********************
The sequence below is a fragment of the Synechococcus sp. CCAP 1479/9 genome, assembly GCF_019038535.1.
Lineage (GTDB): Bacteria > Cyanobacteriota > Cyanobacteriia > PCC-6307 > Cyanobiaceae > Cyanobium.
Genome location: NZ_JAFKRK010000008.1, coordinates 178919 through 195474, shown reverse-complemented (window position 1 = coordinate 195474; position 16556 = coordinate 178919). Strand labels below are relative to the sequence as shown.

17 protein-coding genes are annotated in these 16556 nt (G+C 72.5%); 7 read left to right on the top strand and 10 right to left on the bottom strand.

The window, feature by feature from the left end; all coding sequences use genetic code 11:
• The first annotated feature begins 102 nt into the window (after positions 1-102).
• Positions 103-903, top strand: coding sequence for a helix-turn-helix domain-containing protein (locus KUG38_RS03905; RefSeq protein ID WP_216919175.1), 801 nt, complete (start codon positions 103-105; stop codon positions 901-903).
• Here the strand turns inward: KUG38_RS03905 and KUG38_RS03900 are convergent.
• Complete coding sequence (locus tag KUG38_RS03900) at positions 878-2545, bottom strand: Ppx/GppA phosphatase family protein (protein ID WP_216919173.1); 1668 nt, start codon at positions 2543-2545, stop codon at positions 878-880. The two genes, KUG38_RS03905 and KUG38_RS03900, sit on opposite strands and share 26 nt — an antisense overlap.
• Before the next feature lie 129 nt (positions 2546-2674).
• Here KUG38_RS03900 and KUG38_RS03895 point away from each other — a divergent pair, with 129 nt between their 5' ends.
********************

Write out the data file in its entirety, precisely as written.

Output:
The sequence below is a fragment of the Synechococcus sp. CCAP 1479/9 genome, assembly GCF_019038535.1.
Lineage (GTDB): Bacteria > Cyanobacteriota > Cyanobacteriia > PCC-6307 > Cyanobiaceae > Cyanobium.
Genome location: NZ_JAFKRK010000008.1, coordinates 178919 through 195474, shown reverse-complemented (window position 1 = coordinate 195474; position 16556 = coordinate 178919). Strand labels below are relative to the sequence as shown.

17 protein-coding genes are annotated in these 16556 nt (G+C 72.5%); 7 read left to right on the top strand and 10 right to left on the bottom strand.

The window, feature by feature from the left end; all coding sequences use genetic code 11:
• The first annotated feature begins 102 nt into the window (after positions 1-102).
• Positions 103-903, top strand: coding sequence for a helix-turn-helix domain-containing protein (locus KUG38_RS03905; RefSeq protein ID WP_216919175.1), 801 nt, complete (start codon positions 103-105; stop codon positions 901-903).
• Here the strand turns inward: KUG38_RS03905 and KUG38_RS03900 are convergent.
• Complete coding sequence (locus tag KUG38_RS03900) at positions 878-2545, bottom strand: Ppx/GppA phosphatase family protein (protein ID WP_216919173.1); 1668 nt, start codon at positions 2543-2545, stop codon at positions 878-880. The two genes, KUG38_RS03905 and KUG38_RS03900, sit on opposite strands and share 26 nt — an antisense overlap.
• Before the next feature lie 129 nt (positions 2546-2674).
• Here KUG38_RS03900 and KUG38_RS03895 point away from each other — a divergent pair, with 129 nt between their 5' ends.